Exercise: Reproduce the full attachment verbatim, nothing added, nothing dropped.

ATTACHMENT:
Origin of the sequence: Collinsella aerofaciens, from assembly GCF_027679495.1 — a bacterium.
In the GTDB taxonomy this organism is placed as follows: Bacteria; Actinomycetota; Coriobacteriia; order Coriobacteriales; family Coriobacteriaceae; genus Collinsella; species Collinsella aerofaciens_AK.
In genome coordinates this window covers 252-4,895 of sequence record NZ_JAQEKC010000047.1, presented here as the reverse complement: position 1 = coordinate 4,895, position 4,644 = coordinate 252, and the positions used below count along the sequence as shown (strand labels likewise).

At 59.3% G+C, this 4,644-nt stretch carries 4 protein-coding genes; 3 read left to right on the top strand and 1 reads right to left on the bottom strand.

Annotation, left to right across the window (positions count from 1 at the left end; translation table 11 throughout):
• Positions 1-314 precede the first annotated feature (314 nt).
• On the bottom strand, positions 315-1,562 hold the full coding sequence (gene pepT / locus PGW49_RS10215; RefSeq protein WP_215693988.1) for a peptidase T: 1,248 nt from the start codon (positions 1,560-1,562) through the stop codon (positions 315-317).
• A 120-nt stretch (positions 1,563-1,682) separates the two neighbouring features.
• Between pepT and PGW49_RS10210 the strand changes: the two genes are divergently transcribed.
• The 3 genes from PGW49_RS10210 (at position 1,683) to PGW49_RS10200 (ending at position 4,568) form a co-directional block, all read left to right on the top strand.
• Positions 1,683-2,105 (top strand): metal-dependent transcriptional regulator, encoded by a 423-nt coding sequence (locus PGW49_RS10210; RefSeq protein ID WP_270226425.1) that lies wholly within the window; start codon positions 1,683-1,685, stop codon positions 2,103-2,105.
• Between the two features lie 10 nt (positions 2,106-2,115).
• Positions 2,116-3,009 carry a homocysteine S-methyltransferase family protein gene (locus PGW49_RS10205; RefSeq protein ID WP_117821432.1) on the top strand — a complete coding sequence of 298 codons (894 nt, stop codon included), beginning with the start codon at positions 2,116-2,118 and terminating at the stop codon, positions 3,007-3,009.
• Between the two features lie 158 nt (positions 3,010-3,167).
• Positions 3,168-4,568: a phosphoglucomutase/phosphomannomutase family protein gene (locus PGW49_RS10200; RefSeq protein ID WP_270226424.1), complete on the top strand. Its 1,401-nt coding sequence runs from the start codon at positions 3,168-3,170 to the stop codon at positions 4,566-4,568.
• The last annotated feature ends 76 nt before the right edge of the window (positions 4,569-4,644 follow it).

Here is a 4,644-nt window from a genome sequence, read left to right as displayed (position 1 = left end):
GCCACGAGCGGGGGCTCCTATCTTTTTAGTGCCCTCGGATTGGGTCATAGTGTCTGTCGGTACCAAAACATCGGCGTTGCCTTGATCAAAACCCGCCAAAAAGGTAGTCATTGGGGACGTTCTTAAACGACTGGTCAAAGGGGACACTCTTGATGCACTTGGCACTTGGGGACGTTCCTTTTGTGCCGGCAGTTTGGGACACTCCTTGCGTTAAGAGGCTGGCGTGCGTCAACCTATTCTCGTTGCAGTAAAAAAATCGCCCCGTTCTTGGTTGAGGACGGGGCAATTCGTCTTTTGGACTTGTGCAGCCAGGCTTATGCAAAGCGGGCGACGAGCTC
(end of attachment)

Origin of the sequence: Collinsella aerofaciens, from assembly GCF_027679495.1 — a bacterium.
In the GTDB taxonomy this organism is placed as follows: Bacteria; Actinomycetota; Coriobacteriia; order Coriobacteriales; family Coriobacteriaceae; genus Collinsella; species Collinsella aerofaciens_AK.
In genome coordinates this window covers 252-4,895 of sequence record NZ_JAQEKC010000047.1, presented here as the reverse complement: position 1 = coordinate 4,895, position 4,644 = coordinate 252, and the positions used below count along the sequence as shown (strand labels likewise).

At 59.3% G+C, this 4,644-nt stretch carries 4 protein-coding genes; 3 read left to right on the top strand and 1 reads right to left on the bottom strand.

Annotation, left to right across the window (positions count from 1 at the left end; translation table 11 throughout):
• Positions 1-314 precede the first annotated feature (314 nt).
• On the bottom strand, positions 315-1,562 hold the full coding sequence (gene pepT / locus PGW49_RS10215; RefSeq protein WP_215693988.1) for a peptidase T: 1,248 nt from the start codon (positions 1,560-1,562) through the stop codon (positions 315-317).
• A 120-nt stretch (positions 1,563-1,682) separates the two neighbouring features.
• Between pepT and PGW49_RS10210 the strand changes: the two genes are divergently transcribed.
• The 3 genes from PGW49_RS10210 (at position 1,683) to PGW49_RS10200 (ending at position 4,568) form a co-directional block, all read left to right on the top strand.
• Positions 1,683-2,105 (top strand): metal-dependent transcriptional regulator, encoded by a 423-nt coding sequence (locus PGW49_RS10210; RefSeq protein ID WP_270226425.1) that lies wholly within the window; start codon positions 1,683-1,685, stop codon positions 2,103-2,105.
• Between the two features lie 10 nt (positions 2,106-2,115).
• Positions 2,116-3,009 carry a homocysteine S-methyltransferase family protein gene (locus PGW49_RS10205; RefSeq protein ID WP_117821432.1) on the top strand — a complete coding sequence of 298 codons (894 nt, stop codon included), beginning with the start codon at positions 2,116-2,118 and terminating at the stop codon, positions 3,007-3,009.
• Between the two features lie 158 nt (positions 3,010-3,167).
• Positions 3,168-4,568: a phosphoglucomutase/phosphomannomutase family protein gene (locus PGW49_RS10200; RefSeq protein ID WP_270226424.1), complete on the top strand. Its 1,401-nt coding sequence runs from the start codon at positions 3,168-3,170 to the stop codon at positions 4,566-4,568.
• The last annotated feature ends 76 nt before the right edge of the window (positions 4,569-4,644 follow it).

Here is a 4,644-nt window from a genome sequence, read left to right as displayed (position 1 = left end):
GCCACGAGCGGGGGCTCCTATCTTTTTAGTGCCCTCGGATTGGGTCATAGTGTCTGTCGGTACCAAAACATCGGCGTTGCCTTGATCAAAACCCGCCAAAAAGGTAGTCATTGGGGACGTTCTTAAACGACTGGTCAAAGGGGACACTCTTGATGCACTTGGCACTTGGGGACGTTCCTTTTGTGCCGGCAGTTTGGGACACTCCTTGCGTTAAGAGGCTGGCGTGCGTCAACCTATTCTCGTTGCAGTAAAAAAATCGCCCCGTTCTTGGTTGAGGACGGGGCAATTCGTCTTTTGGACTTGTGCAGCCAGGCTTATGCAAAGCGGGCGACGAGCTC